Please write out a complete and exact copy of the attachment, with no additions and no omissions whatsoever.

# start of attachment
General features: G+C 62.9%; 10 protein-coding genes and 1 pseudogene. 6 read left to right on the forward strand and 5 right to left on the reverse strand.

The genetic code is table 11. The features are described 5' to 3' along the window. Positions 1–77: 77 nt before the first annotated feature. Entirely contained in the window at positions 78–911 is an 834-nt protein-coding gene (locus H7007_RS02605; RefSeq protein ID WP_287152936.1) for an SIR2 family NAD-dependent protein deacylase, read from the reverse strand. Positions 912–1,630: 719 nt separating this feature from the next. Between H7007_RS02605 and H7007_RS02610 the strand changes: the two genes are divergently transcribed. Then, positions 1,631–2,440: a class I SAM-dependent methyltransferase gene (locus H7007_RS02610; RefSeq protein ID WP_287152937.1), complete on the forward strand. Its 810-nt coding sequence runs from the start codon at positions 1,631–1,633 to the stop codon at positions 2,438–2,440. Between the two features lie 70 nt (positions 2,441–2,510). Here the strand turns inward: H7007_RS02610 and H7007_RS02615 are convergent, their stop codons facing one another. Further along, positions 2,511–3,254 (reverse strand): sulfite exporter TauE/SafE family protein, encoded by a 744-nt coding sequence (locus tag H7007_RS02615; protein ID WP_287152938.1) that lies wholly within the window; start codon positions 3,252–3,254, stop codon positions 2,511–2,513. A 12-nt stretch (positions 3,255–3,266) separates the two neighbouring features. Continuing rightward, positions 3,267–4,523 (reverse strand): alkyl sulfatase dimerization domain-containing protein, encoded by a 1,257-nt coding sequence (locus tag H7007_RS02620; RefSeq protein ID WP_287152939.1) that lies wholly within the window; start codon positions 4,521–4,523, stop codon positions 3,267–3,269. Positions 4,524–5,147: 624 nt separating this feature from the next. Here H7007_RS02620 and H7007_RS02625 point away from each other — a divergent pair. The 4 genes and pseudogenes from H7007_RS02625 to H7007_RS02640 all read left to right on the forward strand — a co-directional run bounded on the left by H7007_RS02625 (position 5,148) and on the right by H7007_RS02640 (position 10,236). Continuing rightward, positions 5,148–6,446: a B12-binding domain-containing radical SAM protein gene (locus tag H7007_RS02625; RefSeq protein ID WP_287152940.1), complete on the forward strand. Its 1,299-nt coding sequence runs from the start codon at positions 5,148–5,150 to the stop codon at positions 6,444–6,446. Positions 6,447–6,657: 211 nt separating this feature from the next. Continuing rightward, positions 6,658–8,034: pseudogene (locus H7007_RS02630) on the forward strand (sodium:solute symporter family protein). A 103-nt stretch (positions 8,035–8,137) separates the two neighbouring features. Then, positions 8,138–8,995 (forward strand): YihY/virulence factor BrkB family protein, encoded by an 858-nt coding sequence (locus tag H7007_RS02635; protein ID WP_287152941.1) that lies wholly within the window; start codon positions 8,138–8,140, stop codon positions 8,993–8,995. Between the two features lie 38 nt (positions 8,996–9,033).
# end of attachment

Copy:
General features: G+C 62.9%; 10 protein-coding genes and 1 pseudogene. 6 read left to right on the forward strand and 5 right to left on the reverse strand.

The genetic code is table 11. The features are described 5' to 3' along the window. Positions 1–77: 77 nt before the first annotated feature. Entirely contained in the window at positions 78–911 is an 834-nt protein-coding gene (locus H7007_RS02605; RefSeq protein ID WP_287152936.1) for an SIR2 family NAD-dependent protein deacylase, read from the reverse strand. Positions 912–1,630: 719 nt separating this feature from the next. Between H7007_RS02605 and H7007_RS02610 the strand changes: the two genes are divergently transcribed. Then, positions 1,631–2,440: a class I SAM-dependent methyltransferase gene (locus H7007_RS02610; RefSeq protein ID WP_287152937.1), complete on the forward strand. Its 810-nt coding sequence runs from the start codon at positions 1,631–1,633 to the stop codon at positions 2,438–2,440. Between the two features lie 70 nt (positions 2,441–2,510). Here the strand turns inward: H7007_RS02610 and H7007_RS02615 are convergent, their stop codons facing one another. Further along, positions 2,511–3,254 (reverse strand): sulfite exporter TauE/SafE family protein, encoded by a 744-nt coding sequence (locus tag H7007_RS02615; protein ID WP_287152938.1) that lies wholly within the window; start codon positions 3,252–3,254, stop codon positions 2,511–2,513. A 12-nt stretch (positions 3,255–3,266) separates the two neighbouring features. Continuing rightward, positions 3,267–4,523 (reverse strand): alkyl sulfatase dimerization domain-containing protein, encoded by a 1,257-nt coding sequence (locus tag H7007_RS02620; RefSeq protein ID WP_287152939.1) that lies wholly within the window; start codon positions 4,521–4,523, stop codon positions 3,267–3,269. Positions 4,524–5,147: 624 nt separating this feature from the next. Here H7007_RS02620 and H7007_RS02625 point away from each other — a divergent pair. The 4 genes and pseudogenes from H7007_RS02625 to H7007_RS02640 all read left to right on the forward strand — a co-directional run bounded on the left by H7007_RS02625 (position 5,148) and on the right by H7007_RS02640 (position 10,236). Continuing rightward, positions 5,148–6,446: a B12-binding domain-containing radical SAM protein gene (locus tag H7007_RS02625; RefSeq protein ID WP_287152940.1), complete on the forward strand. Its 1,299-nt coding sequence runs from the start codon at positions 5,148–5,150 to the stop codon at positions 6,444–6,446. Positions 6,447–6,657: 211 nt separating this feature from the next. Continuing rightward, positions 6,658–8,034: pseudogene (locus H7007_RS02630) on the forward strand (sodium:solute symporter family protein). A 103-nt stretch (positions 8,035–8,137) separates the two neighbouring features. Then, positions 8,138–8,995 (forward strand): YihY/virulence factor BrkB family protein, encoded by an 858-nt coding sequence (locus tag H7007_RS02635; protein ID WP_287152941.1) that lies wholly within the window; start codon positions 8,138–8,140, stop codon positions 8,993–8,995. Between the two features lie 38 nt (positions 8,996–9,033).